Jungle tiles are already bad outside of the early game and force the player to Bronze Working. The game already defaults you to clearing them anyways.

    I'm much more interested in making hills -1 food though.
     
    acluewithout likes this.
  10. Leah and Rachael

    Leah and Rachael Chieftain

    Joined:
    Oct 9, 2020
    Messages:
    45
    Gender:
    Male
    For starters, rainforests giving +1 food is a good gameplay mechanic which I think would have to have a lot go into in order to be reworked.

    Second, the OP is talking about cities TODAY in the Information Era (as per civ). If you go to the information Era in the game, farms give WAY more food than rainforests; there's very little reason to keep rainforests then, unless you're like the civs that are well-known for being in locations with rainforests (like the aforementioned Kongo and Brazil).

    I think the balance is just okay in this case. And the historical representation is fine
     
    Hellenism Salesman likes this.
  11. Guynemer

    Guynemer King

    Joined:
    Feb 20, 2002
    Messages:
    797
    It is estimated that 10 million people lived in the Amazon before the Columbian Exchange ravaged the population of the Americas.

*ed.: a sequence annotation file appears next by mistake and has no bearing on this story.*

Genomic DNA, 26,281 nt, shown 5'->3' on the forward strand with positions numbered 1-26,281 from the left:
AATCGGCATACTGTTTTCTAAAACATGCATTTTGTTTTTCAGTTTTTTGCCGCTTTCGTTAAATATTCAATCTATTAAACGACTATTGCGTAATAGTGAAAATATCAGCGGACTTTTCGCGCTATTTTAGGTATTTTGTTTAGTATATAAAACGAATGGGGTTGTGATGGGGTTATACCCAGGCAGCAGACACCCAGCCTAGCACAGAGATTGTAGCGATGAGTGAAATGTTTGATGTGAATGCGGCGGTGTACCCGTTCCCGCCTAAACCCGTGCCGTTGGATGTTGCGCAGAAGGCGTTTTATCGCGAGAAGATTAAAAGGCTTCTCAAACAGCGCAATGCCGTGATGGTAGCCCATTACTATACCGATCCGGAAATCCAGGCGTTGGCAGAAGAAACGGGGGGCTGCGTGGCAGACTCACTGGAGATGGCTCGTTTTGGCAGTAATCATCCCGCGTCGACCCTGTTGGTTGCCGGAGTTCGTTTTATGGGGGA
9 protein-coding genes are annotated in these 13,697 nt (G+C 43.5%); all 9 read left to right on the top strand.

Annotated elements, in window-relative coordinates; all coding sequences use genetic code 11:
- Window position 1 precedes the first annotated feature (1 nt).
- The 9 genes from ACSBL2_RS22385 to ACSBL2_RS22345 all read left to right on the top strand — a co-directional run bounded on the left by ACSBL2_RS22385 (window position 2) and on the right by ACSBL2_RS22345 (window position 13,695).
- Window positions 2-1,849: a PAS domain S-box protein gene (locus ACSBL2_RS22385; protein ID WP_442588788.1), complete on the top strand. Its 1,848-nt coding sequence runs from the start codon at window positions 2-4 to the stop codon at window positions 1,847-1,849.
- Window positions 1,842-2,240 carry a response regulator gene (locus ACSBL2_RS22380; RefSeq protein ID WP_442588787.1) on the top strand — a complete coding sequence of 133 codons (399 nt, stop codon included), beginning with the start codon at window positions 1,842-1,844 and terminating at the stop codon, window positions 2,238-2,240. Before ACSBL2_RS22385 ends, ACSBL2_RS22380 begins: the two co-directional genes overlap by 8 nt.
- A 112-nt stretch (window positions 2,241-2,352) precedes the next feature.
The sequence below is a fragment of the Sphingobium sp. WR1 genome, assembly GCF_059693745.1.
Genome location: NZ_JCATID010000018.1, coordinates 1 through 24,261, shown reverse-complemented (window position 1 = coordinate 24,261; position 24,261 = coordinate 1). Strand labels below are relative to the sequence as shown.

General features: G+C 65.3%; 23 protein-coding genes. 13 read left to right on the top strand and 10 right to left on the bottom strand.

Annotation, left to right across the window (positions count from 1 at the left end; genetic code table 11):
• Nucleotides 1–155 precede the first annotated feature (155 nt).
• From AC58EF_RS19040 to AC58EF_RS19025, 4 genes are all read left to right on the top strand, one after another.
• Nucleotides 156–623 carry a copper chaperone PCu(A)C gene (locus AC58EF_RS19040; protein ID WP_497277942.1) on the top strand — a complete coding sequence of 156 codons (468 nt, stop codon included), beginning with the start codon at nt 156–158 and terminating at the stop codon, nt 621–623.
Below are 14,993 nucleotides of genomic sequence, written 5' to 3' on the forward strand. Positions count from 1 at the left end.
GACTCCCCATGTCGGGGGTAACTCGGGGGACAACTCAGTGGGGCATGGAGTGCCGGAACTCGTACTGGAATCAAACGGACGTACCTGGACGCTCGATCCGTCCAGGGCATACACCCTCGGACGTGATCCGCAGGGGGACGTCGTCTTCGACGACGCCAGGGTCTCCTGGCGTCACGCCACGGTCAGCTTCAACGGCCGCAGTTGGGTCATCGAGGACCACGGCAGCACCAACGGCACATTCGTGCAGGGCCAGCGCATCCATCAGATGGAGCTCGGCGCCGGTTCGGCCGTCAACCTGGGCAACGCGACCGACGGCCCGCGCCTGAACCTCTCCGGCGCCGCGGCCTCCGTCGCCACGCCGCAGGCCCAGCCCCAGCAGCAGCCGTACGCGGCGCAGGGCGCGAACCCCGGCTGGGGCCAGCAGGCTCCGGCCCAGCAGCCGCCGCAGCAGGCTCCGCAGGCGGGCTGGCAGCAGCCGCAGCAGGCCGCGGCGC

The +1 food in rainforests is good historically, and from a gameplay perspective.
     
  12. frutiemax

    frutiemax Chieftain

    Joined:
    Jan 19, 2015
    Messages:
    68
    You can just make a mod and easily remove the +1 food from rainforest...
     
  13. Shadowstrike

    Shadowstrike Warlord

    Joined:
    Oct 25, 2000
    Messages:
    100
    Location:
    Between the Hudson and the Atlantic
    I think my point stands in both the ancient and modern eras. In Civ6, you want to rush settling rainforests: it comes with pretty decent production and food unimproved compared to other tiles, is choppable in a pinch, and with lumber mills give really good yields (especially on hills). In real life, that was hardly the case: rainforests were mostly impediments to settlement, and weren't a massive source of food or resources either. There were some cultures that made a decent go of it, but their success was not because of the rainforests - often in spite of it. There are very few large population centers in the rainforests, either historically or now, and the population density isn't super high either. The peoples we think of as settling in the rainforests mostly lived in hilly or mixed areas near them - the Mayans largely on the highlands, the Kongolese in the mixed savanna to its south, and the Vietnamese along the river valleys. The Amazon is a massive area, and I'm getting estimates of ~10M in the Inca territories (which are much smaller).

    Look, it would be equally ridiculous if for some reason deserts or tundra had yields that exceeded normal grasslands or plains either, and every single civ rushed to settle their cities in the desert or tundra. Rainforests right now are a super-charged forest, and that doesn't really square up with their role in history.